Induction Motor theory

AC Theory - Figure 1: Basic torque genration in a machine.

An AC motor has a stationary part (stator), and a rotating part (rotor). In most AC machines, the stator windings set up a rotating magnetic field in the air-gap of the machine when the stator windings are energised. The field rotates at a speed that is fixed by the frequency of the supply used to establish the field and the number of 'pole-pairs'. The number of 'pole-pairs' are fixed when the stator is wound in the factory. The speed the field rotates at what is known as the synchronous speed.

The synchronous speed determines the speed of the rotor. In an asynchronous (or induction) machine, the rotor will rotate at a speed close to synchronous speed - the difference between the actual rotor speed and the synchronous speed is referred to as the slip speed.

Induction machines generate torque by the interaction of the two magnetic fields: one established by stator currents and the other established by rotor current. In the induction machine the rotor currents are induced by the stator magnetic field and these rotor currents flow in conducting bars within the rotor structure. These currents then establish a rotor field that is attracted towards the stator field (just like two magnets will attempt to align themselves). Figure 1 shows this basic concept. The rotor magnet represents the rotor field – it 'looks' like a bar magnet. This bar magnet is attracted to the magnetic field generated by the stator. Therefore, as the stator magnet rotates so to does the rotor.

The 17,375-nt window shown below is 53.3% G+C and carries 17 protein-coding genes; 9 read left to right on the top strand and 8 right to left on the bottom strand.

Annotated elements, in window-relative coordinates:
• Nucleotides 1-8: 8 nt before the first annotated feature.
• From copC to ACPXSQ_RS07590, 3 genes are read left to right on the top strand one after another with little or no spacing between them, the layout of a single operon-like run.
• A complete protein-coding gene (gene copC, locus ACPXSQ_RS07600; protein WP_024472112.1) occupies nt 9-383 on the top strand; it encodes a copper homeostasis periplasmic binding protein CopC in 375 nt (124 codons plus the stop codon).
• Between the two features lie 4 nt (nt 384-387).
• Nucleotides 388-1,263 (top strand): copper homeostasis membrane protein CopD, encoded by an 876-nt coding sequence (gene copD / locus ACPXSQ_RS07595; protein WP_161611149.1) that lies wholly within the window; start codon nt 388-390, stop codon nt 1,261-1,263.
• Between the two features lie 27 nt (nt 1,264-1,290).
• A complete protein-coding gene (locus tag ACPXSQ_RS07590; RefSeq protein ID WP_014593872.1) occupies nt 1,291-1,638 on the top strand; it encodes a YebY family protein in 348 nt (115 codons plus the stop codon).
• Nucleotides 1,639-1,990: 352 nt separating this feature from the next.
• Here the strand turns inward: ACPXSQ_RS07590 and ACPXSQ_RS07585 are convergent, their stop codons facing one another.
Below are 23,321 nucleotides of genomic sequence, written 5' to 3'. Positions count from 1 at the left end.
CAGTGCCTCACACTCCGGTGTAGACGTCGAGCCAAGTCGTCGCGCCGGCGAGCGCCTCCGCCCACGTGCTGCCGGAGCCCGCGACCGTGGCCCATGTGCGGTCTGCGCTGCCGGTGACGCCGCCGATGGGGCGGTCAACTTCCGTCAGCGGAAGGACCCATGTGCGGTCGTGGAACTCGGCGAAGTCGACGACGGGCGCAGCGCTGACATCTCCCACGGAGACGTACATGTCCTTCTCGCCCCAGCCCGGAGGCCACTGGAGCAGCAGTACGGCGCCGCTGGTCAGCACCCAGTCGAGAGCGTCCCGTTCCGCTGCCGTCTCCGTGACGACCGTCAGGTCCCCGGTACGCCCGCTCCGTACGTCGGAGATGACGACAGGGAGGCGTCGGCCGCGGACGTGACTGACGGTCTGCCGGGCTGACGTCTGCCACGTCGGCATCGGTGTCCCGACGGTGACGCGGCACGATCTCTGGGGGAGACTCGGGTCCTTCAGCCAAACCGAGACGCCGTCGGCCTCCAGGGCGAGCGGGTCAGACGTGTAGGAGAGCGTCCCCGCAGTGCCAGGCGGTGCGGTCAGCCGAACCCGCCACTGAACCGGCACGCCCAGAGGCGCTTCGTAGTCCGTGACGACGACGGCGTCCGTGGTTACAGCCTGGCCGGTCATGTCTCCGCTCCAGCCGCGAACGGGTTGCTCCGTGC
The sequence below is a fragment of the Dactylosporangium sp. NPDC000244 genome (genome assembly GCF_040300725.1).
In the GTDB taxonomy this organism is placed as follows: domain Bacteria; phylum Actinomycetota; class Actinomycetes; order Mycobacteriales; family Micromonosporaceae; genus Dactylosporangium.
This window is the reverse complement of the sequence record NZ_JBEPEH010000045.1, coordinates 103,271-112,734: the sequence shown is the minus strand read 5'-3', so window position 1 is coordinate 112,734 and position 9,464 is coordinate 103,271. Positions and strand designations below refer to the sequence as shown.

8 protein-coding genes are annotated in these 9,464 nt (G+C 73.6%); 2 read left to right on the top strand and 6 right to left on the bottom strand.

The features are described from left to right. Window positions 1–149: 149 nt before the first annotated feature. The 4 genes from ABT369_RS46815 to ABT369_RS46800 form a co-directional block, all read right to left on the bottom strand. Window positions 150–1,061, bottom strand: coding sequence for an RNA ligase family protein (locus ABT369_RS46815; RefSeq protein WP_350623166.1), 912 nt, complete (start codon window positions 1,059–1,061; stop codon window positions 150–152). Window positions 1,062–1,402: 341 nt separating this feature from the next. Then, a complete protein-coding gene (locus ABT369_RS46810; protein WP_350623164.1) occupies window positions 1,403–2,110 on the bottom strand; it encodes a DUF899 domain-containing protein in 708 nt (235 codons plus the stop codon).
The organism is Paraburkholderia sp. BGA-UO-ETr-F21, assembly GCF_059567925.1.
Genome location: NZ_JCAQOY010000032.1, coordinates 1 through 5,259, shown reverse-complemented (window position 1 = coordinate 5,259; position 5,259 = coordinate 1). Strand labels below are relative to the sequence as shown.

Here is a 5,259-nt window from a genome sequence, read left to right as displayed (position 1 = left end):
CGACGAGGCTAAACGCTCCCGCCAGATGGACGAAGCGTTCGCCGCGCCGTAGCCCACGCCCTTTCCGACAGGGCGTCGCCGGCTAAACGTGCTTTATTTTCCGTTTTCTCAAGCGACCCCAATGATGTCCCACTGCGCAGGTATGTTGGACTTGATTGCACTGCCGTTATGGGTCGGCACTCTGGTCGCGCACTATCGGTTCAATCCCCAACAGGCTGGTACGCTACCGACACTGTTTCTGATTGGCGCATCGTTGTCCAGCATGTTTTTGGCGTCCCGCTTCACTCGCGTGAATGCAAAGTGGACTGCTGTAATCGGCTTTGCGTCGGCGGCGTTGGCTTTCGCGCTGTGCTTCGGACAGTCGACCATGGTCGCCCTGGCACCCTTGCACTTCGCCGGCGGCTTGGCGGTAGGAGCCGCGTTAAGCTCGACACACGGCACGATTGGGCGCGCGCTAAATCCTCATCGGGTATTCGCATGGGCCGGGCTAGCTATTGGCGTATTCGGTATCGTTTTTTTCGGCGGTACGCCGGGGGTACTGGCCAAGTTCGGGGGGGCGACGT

As the slip speed increases the rotor current rises therefore the torque increases. This can continue until the pull-out torque is exceeded. If the pull-out torque is exceeded the motor stalls. Motor torque is therefore roughly proportional to rotor current.

The induction machine has a simple, reliable and robust construction. The rotor is simply a laminated structure with cast bars to allow rotor current flow. There is no need for connections to the rotor through slip-rings and brush arrangements, nor is there a need to commutate (change polarity) of the rotor field as this is taken care of by the alternating nature of phase currents.

Our range of AC induction motors have been 50 years in their development and all are manufactured to high standards. Please click on the links above to view our existing range of motor specifications that we can offer from our range of AC Motors. These motors can be adapted to your own specific requirements using SPEED motor design software, ensuring that we can provide you with an optimised motor solution for your products.

Lemac would like to thank Dr Fletcher at Strathclyde University for taking the time to compile this information and allowing us to make it available to you at lemac.com.

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